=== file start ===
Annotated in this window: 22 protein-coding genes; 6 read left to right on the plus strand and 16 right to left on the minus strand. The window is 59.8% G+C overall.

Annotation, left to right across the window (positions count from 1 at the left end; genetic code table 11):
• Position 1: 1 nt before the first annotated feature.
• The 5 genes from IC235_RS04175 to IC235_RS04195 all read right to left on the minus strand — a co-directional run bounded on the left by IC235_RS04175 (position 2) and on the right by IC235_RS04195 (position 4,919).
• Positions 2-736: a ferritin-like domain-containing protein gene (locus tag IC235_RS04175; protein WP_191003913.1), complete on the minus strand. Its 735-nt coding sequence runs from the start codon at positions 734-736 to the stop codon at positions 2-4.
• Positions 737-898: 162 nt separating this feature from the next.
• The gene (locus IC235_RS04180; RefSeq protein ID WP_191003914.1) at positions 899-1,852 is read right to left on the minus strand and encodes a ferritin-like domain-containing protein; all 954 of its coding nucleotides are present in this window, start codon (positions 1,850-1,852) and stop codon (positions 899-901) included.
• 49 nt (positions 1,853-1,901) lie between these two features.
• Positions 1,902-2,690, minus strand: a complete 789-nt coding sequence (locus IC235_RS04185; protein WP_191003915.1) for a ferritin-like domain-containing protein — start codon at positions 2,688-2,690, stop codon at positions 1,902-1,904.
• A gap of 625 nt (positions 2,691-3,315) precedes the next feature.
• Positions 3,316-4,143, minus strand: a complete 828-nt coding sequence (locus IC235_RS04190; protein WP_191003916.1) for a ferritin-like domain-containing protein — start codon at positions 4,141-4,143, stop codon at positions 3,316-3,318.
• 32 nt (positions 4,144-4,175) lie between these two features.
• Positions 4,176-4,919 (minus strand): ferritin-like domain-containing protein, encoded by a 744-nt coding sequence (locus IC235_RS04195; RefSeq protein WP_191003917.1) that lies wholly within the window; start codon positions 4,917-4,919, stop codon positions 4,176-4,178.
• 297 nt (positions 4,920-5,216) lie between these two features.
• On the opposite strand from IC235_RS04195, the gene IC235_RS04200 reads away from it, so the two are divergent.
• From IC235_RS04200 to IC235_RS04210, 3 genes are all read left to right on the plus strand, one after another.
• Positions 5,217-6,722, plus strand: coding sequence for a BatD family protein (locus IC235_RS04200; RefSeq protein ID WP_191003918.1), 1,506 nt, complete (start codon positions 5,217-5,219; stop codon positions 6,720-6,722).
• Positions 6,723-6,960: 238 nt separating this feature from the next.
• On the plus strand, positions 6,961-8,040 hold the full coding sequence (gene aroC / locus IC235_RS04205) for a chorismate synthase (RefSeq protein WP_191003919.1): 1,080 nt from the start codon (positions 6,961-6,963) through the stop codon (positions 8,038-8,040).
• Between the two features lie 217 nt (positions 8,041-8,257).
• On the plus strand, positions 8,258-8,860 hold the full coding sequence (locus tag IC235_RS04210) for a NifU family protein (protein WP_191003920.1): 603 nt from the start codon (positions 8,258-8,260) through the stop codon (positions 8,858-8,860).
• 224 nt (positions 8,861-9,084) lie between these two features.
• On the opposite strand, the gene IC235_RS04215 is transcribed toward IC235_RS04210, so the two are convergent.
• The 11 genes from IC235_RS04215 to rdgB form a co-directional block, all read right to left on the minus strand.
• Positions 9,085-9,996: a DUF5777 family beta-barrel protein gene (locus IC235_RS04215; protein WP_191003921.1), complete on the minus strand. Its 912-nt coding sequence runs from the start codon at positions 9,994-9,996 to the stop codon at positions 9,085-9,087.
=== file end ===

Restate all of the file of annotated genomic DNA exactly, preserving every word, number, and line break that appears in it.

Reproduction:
Annotated in this window: 22 protein-coding genes; 6 read left to right on the plus strand and 16 right to left on the minus strand. The window is 59.8% G+C overall.

Annotation, left to right across the window (positions count from 1 at the left end; genetic code table 11):
• Position 1: 1 nt before the first annotated feature.
• The 5 genes from IC235_RS04175 to IC235_RS04195 all read right to left on the minus strand — a co-directional run bounded on the left by IC235_RS04175 (position 2) and on the right by IC235_RS04195 (position 4,919).
• Positions 2-736: a ferritin-like domain-containing protein gene (locus tag IC235_RS04175; protein WP_191003913.1), complete on the minus strand. Its 735-nt coding sequence runs from the start codon at positions 734-736 to the stop codon at positions 2-4.
• Positions 737-898: 162 nt separating this feature from the next.
• The gene (locus IC235_RS04180; RefSeq protein ID WP_191003914.1) at positions 899-1,852 is read right to left on the minus strand and encodes a ferritin-like domain-containing protein; all 954 of its coding nucleotides are present in this window, start codon (positions 1,850-1,852) and stop codon (positions 899-901) included.
• 49 nt (positions 1,853-1,901) lie between these two features.
• Positions 1,902-2,690, minus strand: a complete 789-nt coding sequence (locus IC235_RS04185; protein WP_191003915.1) for a ferritin-like domain-containing protein — start codon at positions 2,688-2,690, stop codon at positions 1,902-1,904.
• A gap of 625 nt (positions 2,691-3,315) precedes the next feature.
• Positions 3,316-4,143, minus strand: a complete 828-nt coding sequence (locus IC235_RS04190; protein WP_191003916.1) for a ferritin-like domain-containing protein — start codon at positions 4,141-4,143, stop codon at positions 3,316-3,318.
• 32 nt (positions 4,144-4,175) lie between these two features.
• Positions 4,176-4,919 (minus strand): ferritin-like domain-containing protein, encoded by a 744-nt coding sequence (locus IC235_RS04195; RefSeq protein WP_191003917.1) that lies wholly within the window; start codon positions 4,917-4,919, stop codon positions 4,176-4,178.
• 297 nt (positions 4,920-5,216) lie between these two features.
• On the opposite strand from IC235_RS04195, the gene IC235_RS04200 reads away from it, so the two are divergent.
• From IC235_RS04200 to IC235_RS04210, 3 genes are all read left to right on the plus strand, one after another.
• Positions 5,217-6,722, plus strand: coding sequence for a BatD family protein (locus IC235_RS04200; RefSeq protein ID WP_191003918.1), 1,506 nt, complete (start codon positions 5,217-5,219; stop codon positions 6,720-6,722).
• Positions 6,723-6,960: 238 nt separating this feature from the next.
• On the plus strand, positions 6,961-8,040 hold the full coding sequence (gene aroC / locus IC235_RS04205) for a chorismate synthase (RefSeq protein WP_191003919.1): 1,080 nt from the start codon (positions 6,961-6,963) through the stop codon (positions 8,038-8,040).
• Between the two features lie 217 nt (positions 8,041-8,257).
• On the plus strand, positions 8,258-8,860 hold the full coding sequence (locus tag IC235_RS04210) for a NifU family protein (protein WP_191003920.1): 603 nt from the start codon (positions 8,258-8,260) through the stop codon (positions 8,858-8,860).
• 224 nt (positions 8,861-9,084) lie between these two features.
• On the opposite strand, the gene IC235_RS04215 is transcribed toward IC235_RS04210, so the two are convergent.
• The 11 genes from IC235_RS04215 to rdgB form a co-directional block, all read right to left on the minus strand.
• Positions 9,085-9,996: a DUF5777 family beta-barrel protein gene (locus IC235_RS04215; protein WP_191003921.1), complete on the minus strand. Its 912-nt coding sequence runs from the start codon at positions 9,994-9,996 to the stop codon at positions 9,085-9,087.